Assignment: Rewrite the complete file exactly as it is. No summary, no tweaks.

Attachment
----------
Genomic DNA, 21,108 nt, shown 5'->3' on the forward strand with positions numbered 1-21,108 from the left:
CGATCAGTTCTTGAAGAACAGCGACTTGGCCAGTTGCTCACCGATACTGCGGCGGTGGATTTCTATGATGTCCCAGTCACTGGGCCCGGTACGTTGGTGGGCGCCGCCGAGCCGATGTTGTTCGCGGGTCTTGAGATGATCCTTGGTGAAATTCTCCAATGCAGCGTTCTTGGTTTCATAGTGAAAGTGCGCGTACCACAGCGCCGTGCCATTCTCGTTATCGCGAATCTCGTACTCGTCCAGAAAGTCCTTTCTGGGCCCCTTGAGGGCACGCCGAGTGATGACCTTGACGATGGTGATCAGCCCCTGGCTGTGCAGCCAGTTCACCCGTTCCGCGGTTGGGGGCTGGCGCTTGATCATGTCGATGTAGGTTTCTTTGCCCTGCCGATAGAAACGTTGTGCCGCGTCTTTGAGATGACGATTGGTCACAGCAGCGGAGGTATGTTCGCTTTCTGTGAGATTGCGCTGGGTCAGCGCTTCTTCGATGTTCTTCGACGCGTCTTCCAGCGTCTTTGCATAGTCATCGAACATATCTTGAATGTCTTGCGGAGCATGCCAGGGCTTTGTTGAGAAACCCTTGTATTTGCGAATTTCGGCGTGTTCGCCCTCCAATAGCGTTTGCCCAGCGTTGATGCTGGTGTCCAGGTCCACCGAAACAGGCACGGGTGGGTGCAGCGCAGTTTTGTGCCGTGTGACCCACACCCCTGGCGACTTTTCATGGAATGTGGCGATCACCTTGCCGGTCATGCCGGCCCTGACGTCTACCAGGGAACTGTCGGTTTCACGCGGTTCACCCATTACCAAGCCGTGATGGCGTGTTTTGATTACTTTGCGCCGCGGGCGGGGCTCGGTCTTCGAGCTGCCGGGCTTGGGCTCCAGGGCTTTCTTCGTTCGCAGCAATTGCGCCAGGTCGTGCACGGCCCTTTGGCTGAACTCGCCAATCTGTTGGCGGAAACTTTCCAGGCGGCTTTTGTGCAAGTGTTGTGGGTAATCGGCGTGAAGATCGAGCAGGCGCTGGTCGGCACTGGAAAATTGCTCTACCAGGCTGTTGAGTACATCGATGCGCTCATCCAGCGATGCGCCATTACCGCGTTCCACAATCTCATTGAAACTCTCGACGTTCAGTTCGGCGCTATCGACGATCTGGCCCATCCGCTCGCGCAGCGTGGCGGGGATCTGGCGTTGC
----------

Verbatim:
Genomic DNA, 21,108 nt, shown 5'->3' on the forward strand with positions numbered 1-21,108 from the left:
CGATCAGTTCTTGAAGAACAGCGACTTGGCCAGTTGCTCACCGATACTGCGGCGGTGGATTTCTATGATGTCCCAGTCACTGGGCCCGGTACGTTGGTGGGCGCCGCCGAGCCGATGTTGTTCGCGGGTCTTGAGATGATCCTTGGTGAAATTCTCCAATGCAGCGTTCTTGGTTTCATAGTGAAAGTGCGCGTACCACAGCGCCGTGCCATTCTCGTTATCGCGAATCTCGTACTCGTCCAGAAAGTCCTTTCTGGGCCCCTTGAGGGCACGCCGAGTGATGACCTTGACGATGGTGATCAGCCCCTGGCTGTGCAGCCAGTTCACCCGTTCCGCGGTTGGGGGCTGGCGCTTGATCATGTCGATGTAGGTTTCTTTGCCCTGCCGATAGAAACGTTGTGCCGCGTCTTTGAGATGACGATTGGTCACAGCAGCGGAGGTATGTTCGCTTTCTGTGAGATTGCGCTGGGTCAGCGCTTCTTCGATGTTCTTCGACGCGTCTTCCAGCGTCTTTGCATAGTCATCGAACATATCTTGAATGTCTTGCGGAGCATGCCAGGGCTTTGTTGAGAAACCCTTGTATTTGCGAATTTCGGCGTGTTCGCCCTCCAATAGCGTTTGCCCAGCGTTGATGCTGGTGTCCAGGTCCACCGAAACAGGCACGGGTGGGTGCAGCGCAGTTTTGTGCCGTGTGACCCACACCCCTGGCGACTTTTCATGGAATGTGGCGATCACCTTGCCGGTCATGCCGGCCCTGACGTCTACCAGGGAACTGTCGGTTTCACGCGGTTCACCCATTACCAAGCCGTGATGGCGTGTTTTGATTACTTTGCGCCGCGGGCGGGGCTCGGTCTTCGAGCTGCCGGGCTTGGGCTCCAGGGCTTTCTTCGTTCGCAGCAATTGCGCCAGGTCGTGCACGGCCCTTTGGCTGAACTCGCCAATCTGTTGGCGGAAACTTTCCAGGCGGCTTTTGTGCAAGTGTTGTGGGTAATCGGCGTGAAGATCGAGCAGGCGCTGGTCGGCACTGGAAAATTGCTCTACCAGGCTGTTGAGTACATCGATGCGCTCATCCAGCGATGCGCCATTACCGCGTTCCACAATCTCATTGAAACTCTCGACGTTCAGTTCGGCGCTATCGACGATCTGGCCCATCCGCTCGCGCAGCGTGGCGGGGATCTGGCGTTGC